Viewer's Choice Celebration MiniCampaign

It has now been over 20 years since I launched "With MacDuff On the Web" and nearly 10 years since I launched my 2 blogs: Gathering of Hosts and Battle game of the Month.

To celebrate the years and the friends and the million hits I've decided to run a 3 game mini-campaign in late October and I'm asking YOU to help choose the period. It has to be something from my current list but please comment on any post from Sep 12 till Oct 1 or email me : rmacfa@gmail.com . and to let me know your preference and any suggestions on the mini campaign.

The polls are now open!

Tuesday, March 27, 2012

A Practical Solution or Subliminal Conditioning?

The Royal Scots finally up to Battalion Strength and a Queen's Colour to boot! 

Settling on an organisation  for my 40mm 19thC Toy soldier games has been just as hard as settling on rules. In the beginning there were 3 main contenders:

a) MacDuff with single figures in battalions of 3 or 4 companies each of an officer, sergeant and 6 or 10 bayonets, a frontage of 12"-16" on washers.
b) Charge! with single figures in regiments of 3 companies each of an officer, drummer and 16 bayonets, a frontage of 27" on washers.
c) Hearts of Tin with battalions of 3 stands with 6 figures per stand, a frontage of 180 which later became 5 stands  of 4 on a 200mm frontage.

The key considerations were looks, functionality wrt to game play and what would fit on my table (which was 5'x9'). Basically the choice would come down to unit frontage x number of units vs my table size and scenario design. If playing Grant Teasers, there is a lot to be said for being able to field sizeable wargame units 1 for one although this is not strictly necessary.

Things had been coming together nicely with a choice of 5x4 man stand HofT units until the moment in 2009 when I realized that my planned armies were going to be too much for my eventual table and I went into free-fall mode.  After many trials and dead ends which have been chronicled on this blog,  I finally decided to settle on 3 stand HofT units with 6 figures per 2" wide base. Not all that different from one of the original options, just an inch or so smaller frontage.

 Over the weekend, I started work to bring all units up to scratch starting with 6 more Royal Scots including a Queen's Colour. That gave me another pause as once mounted on the stand, the unit is either British or Faraway. It can't swing back and forth. I think small units with lots of flags look silly so with 3 stand units, I figured to go with 1 flag or possibly 1 pair of flags per brigade.  To make life easier, I removed the ensign with the colour from the stand and painted up another private. Having separate stands will let me substitute Atlantican colours. Then I laid out the brigade with drummers behind the units hmmm. I now had a Brigade with mounted officer, colour and 3 sub-units each composed of an officer, sergeant, drummer and 16 bayonets. Hmmmm that sounds familiar but it looks pretty good to me. Sort of natural really.....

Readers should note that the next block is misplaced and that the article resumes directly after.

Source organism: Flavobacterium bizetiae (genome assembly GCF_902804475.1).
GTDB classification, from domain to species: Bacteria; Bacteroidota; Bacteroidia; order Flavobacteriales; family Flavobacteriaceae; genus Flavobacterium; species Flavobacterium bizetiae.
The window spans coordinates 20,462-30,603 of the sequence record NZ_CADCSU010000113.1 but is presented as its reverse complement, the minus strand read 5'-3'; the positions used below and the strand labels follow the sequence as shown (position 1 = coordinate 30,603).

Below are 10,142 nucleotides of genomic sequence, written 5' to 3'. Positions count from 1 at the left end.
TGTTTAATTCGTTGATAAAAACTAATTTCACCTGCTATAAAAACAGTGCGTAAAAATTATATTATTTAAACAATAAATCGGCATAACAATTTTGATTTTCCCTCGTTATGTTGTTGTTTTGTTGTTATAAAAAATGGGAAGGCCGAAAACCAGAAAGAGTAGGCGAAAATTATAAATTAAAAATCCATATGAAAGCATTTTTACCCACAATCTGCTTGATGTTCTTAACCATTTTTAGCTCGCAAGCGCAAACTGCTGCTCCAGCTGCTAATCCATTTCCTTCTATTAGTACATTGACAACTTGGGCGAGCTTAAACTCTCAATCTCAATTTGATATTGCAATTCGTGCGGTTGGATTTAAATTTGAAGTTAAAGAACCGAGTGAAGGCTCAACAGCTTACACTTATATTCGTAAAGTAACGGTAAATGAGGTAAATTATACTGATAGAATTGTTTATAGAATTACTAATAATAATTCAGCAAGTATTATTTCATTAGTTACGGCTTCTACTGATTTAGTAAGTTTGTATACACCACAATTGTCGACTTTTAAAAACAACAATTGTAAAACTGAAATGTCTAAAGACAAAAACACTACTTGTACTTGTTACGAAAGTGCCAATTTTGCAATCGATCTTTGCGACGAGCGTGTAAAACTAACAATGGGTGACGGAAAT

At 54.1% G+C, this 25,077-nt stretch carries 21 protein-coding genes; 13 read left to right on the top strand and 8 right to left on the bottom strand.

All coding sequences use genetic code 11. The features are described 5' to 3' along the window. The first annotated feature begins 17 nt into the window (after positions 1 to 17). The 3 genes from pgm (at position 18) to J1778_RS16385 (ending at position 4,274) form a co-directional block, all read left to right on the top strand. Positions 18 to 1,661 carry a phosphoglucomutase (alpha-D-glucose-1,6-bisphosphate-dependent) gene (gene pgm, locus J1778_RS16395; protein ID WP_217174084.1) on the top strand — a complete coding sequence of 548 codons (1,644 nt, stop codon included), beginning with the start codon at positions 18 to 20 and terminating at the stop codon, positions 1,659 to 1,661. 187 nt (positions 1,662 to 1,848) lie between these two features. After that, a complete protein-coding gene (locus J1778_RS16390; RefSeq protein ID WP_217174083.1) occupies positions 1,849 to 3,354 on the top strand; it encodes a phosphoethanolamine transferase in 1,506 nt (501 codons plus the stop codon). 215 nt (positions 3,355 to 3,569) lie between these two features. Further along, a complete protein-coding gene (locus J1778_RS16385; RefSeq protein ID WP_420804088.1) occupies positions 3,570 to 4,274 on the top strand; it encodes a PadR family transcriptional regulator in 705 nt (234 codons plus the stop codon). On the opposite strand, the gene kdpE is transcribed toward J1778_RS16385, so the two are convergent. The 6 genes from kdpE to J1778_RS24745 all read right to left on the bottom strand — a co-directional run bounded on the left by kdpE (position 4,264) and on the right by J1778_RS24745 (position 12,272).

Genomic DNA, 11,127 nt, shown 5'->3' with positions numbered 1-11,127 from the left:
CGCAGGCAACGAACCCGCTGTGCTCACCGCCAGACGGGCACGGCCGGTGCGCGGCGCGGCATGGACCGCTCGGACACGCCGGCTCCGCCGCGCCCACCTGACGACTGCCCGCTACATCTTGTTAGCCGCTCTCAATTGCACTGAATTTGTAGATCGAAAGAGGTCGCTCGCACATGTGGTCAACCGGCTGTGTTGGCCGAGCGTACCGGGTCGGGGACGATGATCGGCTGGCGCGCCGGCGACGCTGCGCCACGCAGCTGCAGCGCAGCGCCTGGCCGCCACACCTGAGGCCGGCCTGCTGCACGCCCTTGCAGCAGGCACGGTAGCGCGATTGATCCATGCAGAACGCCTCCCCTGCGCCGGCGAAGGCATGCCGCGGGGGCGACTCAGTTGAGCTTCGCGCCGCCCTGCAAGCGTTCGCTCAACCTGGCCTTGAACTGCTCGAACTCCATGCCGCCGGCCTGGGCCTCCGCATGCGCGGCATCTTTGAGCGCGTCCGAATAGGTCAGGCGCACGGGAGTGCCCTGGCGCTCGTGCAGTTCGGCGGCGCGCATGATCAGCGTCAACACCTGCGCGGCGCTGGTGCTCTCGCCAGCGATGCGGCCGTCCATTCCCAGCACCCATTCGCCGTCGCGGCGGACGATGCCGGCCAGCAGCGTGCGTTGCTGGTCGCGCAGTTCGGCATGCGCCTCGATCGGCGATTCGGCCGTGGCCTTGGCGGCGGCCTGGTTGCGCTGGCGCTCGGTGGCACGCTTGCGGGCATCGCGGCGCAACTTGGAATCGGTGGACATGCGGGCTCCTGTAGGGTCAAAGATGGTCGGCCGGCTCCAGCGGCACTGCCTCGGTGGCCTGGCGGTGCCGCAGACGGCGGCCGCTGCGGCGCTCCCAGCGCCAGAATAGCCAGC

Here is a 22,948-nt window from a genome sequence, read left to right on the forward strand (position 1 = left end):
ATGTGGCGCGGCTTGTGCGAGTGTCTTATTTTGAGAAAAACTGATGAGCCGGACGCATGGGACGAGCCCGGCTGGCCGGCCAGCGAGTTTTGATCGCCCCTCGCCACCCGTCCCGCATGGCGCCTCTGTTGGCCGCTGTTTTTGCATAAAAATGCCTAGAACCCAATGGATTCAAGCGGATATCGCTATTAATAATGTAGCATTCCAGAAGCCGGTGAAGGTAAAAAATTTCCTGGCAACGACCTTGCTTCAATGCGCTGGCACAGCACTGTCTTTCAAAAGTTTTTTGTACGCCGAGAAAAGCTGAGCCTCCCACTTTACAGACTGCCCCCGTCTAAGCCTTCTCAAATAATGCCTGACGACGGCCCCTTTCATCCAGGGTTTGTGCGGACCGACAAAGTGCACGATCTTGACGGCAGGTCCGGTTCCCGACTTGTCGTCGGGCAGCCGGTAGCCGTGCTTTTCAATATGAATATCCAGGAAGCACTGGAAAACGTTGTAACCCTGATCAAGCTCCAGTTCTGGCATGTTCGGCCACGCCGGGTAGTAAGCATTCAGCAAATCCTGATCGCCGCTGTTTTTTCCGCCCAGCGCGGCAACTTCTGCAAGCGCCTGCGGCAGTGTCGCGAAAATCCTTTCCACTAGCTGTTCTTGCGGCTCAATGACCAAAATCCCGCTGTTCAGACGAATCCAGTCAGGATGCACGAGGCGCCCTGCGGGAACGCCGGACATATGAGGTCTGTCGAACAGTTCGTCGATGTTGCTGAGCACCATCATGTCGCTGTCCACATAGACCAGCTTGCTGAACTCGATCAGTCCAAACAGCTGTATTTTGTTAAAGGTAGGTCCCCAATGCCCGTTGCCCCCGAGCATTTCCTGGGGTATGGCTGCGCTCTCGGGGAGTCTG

AHA! A Charge! Regiment!  

How about that, except that its a HofT Brigade and has a frontage of only 18" instead of 27" thanks to the multi-figure stands in place of washers!






6 comments:

  1. Your brigade looks fine to me!

    Jim

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  2. Getting the practical solution in sync with the subliminal conditioning has got to be a good thing and they look just right to me.

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    Replies
    1. I suppose there are only so many ways and times to avoid the right solution.

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  3. Great looking figures. I have several Zinnbrigade molds and I love actually seeing what they look like in use. After seeing your figures I have started to work on a mold with different heads I can swop with my Zinnbrigade figures. Of course that means that I am getting diverted from the project I was working on. By the way, I have just started looking at this page and like the cross border conflict between Maine and Canada. I have an interest in the cross border raids into Cananda in the 1800's.

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  4. I really like the Zinnbrigade style, especially the Napoleonic molds. A pity that so few are easily obtainable.

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